John's got himself a shiny new Sony TV
As many of you know, I'm not a huge fan of (waggles fingers) "Home Cinema". Don't get me wrong, I love the movies. I used to watch three or four a week without fail, I review films for a local free rag and the only magazine I buy (now that I get WHF?S&V for free, obv) is Empire.
I was an early adopter of DVD though (or at least when it became affordable in Tescos I was), and think it's undoubtedly one of the great consumer electronic advances. I even thought I 'needed' surround sound, poring over WHF?S&V for months before settling on a Yamaha DSP-AX620 (award winner at the time) and a modest Yamaha 5.1 set.
This, however, was where the doubts started to set in. For starters, there were too many bloody wires. And then there was nowhere to put six speakers. And then the sound was no damn good (they were only a 200 quid sub/sat set, after all). And, to be honest, what was the point? The film's over there, for God's sake, not behind me!
What John really needs is a full surround sound set-up
So, feeling kind of sheepish about how much I'd banged on about it (and spent) and how quickly I'd cooled over it, what I ended up with at the time was just listening to films in stereo through a pair of Tannoy Revolution floorstanders. Even this, however, wasn't exactly fitting in well with the Duncan family lifestyle, and lack of enthusiasm on my part coupled with lack of WAFness meant that the Yamaha soon ended up in the fabled JD hifi drawer, and sound for films was relegated to the slightly weedy speakers in a 23in Philips LCD.
Movies being relegated to something of a rarity in the house, they languished thus until very recently. Needing a new, small telly for the bedroom, I struck upon the cunning ruse of getting a big telly for the sitting room, and moving the others around. Agreed upon by the Finance Director, I soon found myself returning from Richer Sounds with a Sony 32NX503, which is – and we have family consensus here – a great telly.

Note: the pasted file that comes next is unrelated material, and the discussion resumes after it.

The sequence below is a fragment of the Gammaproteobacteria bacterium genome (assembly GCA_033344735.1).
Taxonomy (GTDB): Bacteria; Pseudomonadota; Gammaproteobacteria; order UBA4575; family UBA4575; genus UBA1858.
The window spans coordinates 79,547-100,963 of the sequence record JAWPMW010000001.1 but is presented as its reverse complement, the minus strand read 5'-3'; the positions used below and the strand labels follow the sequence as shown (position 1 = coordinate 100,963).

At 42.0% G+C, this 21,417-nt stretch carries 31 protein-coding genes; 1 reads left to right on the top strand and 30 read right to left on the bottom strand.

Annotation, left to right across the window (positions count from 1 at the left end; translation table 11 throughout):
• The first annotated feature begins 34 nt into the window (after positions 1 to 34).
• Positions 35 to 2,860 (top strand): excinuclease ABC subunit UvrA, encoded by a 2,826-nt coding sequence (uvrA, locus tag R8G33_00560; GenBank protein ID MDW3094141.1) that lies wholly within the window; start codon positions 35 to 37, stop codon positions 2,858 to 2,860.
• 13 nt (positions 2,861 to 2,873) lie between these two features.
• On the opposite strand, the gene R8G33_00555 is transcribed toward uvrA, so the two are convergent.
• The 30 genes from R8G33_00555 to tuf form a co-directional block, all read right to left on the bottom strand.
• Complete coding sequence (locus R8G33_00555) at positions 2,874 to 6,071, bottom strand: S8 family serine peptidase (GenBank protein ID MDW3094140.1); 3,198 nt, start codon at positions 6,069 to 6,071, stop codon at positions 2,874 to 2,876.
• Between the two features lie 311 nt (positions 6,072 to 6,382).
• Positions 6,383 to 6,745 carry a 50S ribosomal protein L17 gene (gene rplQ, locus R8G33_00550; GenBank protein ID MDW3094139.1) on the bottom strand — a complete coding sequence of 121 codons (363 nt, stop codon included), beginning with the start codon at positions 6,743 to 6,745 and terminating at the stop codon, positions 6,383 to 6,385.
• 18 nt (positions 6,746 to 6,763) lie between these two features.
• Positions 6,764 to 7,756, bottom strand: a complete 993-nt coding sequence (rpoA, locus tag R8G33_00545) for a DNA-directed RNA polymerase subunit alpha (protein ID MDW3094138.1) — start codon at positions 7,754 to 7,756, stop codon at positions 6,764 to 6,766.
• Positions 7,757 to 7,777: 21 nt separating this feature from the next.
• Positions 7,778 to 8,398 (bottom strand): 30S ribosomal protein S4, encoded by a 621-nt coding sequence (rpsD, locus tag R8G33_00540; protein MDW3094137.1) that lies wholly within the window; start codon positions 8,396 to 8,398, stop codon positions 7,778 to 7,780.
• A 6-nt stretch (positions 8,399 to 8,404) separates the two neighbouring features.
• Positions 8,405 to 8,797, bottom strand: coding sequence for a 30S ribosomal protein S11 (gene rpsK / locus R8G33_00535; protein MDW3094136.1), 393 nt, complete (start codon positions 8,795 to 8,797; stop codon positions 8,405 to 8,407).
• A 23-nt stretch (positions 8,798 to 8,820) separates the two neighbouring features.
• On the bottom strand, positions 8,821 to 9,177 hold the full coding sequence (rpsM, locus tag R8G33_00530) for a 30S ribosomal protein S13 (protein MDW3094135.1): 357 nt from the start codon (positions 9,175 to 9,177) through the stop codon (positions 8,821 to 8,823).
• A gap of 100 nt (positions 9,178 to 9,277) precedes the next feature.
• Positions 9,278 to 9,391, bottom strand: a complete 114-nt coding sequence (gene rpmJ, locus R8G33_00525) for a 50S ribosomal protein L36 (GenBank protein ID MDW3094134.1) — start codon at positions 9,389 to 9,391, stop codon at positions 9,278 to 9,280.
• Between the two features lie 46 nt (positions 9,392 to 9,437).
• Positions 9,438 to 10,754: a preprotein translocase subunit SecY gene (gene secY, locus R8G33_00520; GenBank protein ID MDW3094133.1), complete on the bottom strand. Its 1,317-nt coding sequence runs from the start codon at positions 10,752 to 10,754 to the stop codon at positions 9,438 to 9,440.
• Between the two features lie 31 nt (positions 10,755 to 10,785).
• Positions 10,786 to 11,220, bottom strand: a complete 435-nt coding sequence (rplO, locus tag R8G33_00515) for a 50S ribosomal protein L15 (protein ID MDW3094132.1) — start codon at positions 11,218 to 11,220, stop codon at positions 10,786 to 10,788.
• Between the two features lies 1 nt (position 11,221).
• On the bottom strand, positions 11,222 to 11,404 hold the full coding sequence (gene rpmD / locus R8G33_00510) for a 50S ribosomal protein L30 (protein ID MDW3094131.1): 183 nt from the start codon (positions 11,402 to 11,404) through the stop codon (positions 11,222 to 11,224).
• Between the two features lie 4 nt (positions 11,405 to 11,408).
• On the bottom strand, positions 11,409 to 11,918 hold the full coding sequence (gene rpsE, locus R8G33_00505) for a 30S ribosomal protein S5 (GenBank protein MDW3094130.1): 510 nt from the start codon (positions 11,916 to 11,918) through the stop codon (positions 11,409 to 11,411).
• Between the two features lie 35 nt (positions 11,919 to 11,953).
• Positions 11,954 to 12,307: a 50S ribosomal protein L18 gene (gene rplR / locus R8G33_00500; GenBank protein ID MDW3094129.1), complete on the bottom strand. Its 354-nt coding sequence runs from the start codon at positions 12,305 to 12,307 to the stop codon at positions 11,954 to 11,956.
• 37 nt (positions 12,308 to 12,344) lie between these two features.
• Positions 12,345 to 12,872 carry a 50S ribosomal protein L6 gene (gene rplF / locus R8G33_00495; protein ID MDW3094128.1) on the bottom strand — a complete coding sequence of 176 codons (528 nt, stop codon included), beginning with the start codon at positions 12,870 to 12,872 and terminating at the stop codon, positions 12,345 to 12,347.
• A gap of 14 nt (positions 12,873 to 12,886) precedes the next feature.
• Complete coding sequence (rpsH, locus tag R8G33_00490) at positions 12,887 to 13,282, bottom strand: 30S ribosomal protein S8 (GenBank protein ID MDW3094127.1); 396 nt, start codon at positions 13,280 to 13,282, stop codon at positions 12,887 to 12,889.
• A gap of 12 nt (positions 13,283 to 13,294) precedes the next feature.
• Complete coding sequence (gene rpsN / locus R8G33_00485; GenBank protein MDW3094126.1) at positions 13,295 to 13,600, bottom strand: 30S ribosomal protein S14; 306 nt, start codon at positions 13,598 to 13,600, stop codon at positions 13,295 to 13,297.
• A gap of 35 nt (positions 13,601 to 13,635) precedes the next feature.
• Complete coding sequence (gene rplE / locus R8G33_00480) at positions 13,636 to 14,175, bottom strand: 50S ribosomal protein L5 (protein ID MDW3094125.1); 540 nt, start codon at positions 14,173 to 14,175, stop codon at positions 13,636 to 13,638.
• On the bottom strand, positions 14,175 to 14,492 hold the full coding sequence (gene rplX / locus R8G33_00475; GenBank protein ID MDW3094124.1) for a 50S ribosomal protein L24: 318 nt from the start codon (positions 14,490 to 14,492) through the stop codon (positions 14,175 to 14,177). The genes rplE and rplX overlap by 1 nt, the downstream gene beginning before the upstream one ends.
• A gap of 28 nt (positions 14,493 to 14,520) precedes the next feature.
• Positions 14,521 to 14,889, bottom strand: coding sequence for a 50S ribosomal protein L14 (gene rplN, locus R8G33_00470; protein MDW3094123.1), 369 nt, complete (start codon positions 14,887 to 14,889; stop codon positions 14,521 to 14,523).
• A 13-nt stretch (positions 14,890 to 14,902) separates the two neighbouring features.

To a dyed-in-the-wool “discs are for wusses” streamer, of course, the network capabilities of the Sony – and especially Lovefilm – were intriguing. To get this up and running meant I had to take up a free subscription with Lovefilm to access it, which I duly did. The internet Lovefilm service is OK (though nothing special), but of course some discs arrived in the post.
In the hope that the Sony BDP-370 might once more come down below a hundred quid, thus making it an 'essential' purchase, I had chosen Blu-rays on my list, and two promptly turned up – Iron Man and The Hurt Locker.
Iron Man: spectacular on Blu-ray
Course, I still didn't have a BluRay player to play them on… Serendipitously, a day or two later Ultimate Guides Editor Andy Kerr wandered over and asked “JD, putting an article together about reference discs – what Blu-rays do you use to show off your kit?”. When I replied that I didn't have a Blu-ray player (none too loudly, this being the WHF?S&V office after all and not wanting to be seen as Amish Boy), the response was curt: “WHAT?!?!?!?!?!? Come this way young man…”.